With that in mind, then, if hypertext is one of the things a visual novel can play with, and even emphasise, does Dysfunctional Systems play with its hypertext well?
Hypertext In Practice
The simplest version of hypertext is comparing different versions of a story. There are even stories about hypertext – consider the narrative of Snatch or Rashomon. With Dysfunctional Systems the hypertext narrative comes through multiple play-throughs of the game and to get to that first point of divergence, you have to play for about twenty minutes out of an hour. Imagine if you had to wait through a twenty minute cut scene before you could try out one different piece of equipment in a boss fight. If you’re not a Final Fantasy XIII fan, that’s just not going to work.
More than that though, when I played the game the first time, I didn’t feel tension about what I was doing when I finally got to make my choices. Specifically, it felt like I was fumbling with a safe combination, I found the wrong set, and then, the safe was taken away. I didn’t feel like there was a mystery to be revealed, or some meaningful change I could make with my comments. While I could replay the game and try for a slightly different component, I didn’t feel like any of it would make a difference, at least, based on the plot that followed. While different perspectives on the same events is pretty much the embodiment of hypertext, I didn’t feel like there was any qualitative difference to what I was doing, that there would be meaning in the difference.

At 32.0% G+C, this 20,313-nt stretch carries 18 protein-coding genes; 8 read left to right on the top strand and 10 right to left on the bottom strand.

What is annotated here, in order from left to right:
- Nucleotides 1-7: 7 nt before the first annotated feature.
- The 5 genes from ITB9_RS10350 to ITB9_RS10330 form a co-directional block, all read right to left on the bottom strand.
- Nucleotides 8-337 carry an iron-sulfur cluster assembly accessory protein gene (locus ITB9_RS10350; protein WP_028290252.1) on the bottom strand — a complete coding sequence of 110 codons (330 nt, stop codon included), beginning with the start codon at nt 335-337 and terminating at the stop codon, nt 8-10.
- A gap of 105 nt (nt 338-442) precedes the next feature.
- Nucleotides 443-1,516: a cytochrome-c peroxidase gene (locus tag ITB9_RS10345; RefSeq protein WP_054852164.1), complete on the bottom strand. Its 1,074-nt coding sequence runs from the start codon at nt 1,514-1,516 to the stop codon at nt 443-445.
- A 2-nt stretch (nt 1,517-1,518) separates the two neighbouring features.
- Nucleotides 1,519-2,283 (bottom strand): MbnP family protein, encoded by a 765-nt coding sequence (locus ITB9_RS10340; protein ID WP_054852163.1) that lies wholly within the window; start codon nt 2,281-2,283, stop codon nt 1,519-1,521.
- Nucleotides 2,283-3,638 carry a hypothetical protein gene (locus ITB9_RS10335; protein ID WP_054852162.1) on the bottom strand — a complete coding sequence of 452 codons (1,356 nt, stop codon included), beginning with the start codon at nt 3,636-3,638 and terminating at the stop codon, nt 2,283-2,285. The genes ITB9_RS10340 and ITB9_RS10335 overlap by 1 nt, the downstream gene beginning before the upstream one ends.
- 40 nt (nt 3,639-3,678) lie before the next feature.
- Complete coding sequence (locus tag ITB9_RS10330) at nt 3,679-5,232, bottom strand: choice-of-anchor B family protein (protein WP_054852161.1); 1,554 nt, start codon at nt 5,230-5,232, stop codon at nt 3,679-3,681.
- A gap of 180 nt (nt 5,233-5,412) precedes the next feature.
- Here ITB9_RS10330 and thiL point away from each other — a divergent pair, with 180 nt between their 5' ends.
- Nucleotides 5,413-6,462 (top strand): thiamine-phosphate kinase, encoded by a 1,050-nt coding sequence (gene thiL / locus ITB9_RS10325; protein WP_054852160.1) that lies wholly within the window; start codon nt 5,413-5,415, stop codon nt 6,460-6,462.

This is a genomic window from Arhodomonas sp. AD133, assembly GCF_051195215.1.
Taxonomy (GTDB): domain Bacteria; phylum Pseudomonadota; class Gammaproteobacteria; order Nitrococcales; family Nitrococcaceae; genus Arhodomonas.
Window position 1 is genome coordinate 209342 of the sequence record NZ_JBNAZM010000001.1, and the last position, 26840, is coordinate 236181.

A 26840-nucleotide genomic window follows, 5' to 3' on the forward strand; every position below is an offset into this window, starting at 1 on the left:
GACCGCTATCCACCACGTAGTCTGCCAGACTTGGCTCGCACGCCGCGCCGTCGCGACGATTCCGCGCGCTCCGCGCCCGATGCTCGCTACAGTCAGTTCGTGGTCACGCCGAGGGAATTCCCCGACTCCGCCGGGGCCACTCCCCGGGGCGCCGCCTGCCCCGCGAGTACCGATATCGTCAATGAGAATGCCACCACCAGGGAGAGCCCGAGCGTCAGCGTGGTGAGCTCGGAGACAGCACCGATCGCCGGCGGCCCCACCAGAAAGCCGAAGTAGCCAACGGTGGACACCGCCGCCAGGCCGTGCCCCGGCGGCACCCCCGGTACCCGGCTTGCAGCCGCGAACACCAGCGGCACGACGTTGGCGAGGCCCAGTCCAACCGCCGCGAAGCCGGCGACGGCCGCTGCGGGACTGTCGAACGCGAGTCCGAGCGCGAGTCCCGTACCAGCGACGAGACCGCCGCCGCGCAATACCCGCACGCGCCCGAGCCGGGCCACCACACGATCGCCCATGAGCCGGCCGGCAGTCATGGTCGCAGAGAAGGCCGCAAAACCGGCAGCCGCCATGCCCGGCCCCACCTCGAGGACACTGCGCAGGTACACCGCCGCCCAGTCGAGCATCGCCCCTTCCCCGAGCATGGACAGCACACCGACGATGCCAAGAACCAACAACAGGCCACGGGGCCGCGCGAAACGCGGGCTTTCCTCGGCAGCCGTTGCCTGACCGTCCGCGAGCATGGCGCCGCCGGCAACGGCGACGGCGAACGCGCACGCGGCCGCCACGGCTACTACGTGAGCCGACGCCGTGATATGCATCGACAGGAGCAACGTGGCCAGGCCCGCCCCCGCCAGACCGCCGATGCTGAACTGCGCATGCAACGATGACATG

That said, the game has a truly visceral description of vomiting and I’m quite impressed, if also nauseated and disgusted.
I guess the question that hits me is whether or not the choices I made will be meaningful when all of Dysfunctional Systems is complete, or if I’m meant to wring this hypertext out of this sliver of a game I have so far.
I ultimately feel a bit reluctant to give Dysfunctional Systems a verdict because it seems to be a very sneaky, subtle form of incomplete. It isn’t an Early Access game asking you to buy the whole thing and maybe deliver a game, after a bunch of changes. It’s just… not complete. It wants to be the first chapter in a sequence.
Right now? Dysfunctional Systems feels incomplete and cheap; inadequate for its price, and while it was pretty and showed competence at things like user interface and the writer likes some of their ideas, it’s choppy, most of the writing is bad and unnecessarily padded.
I can’t recommend buying Dysfunctional Systems at all right now. Wait until it’s done.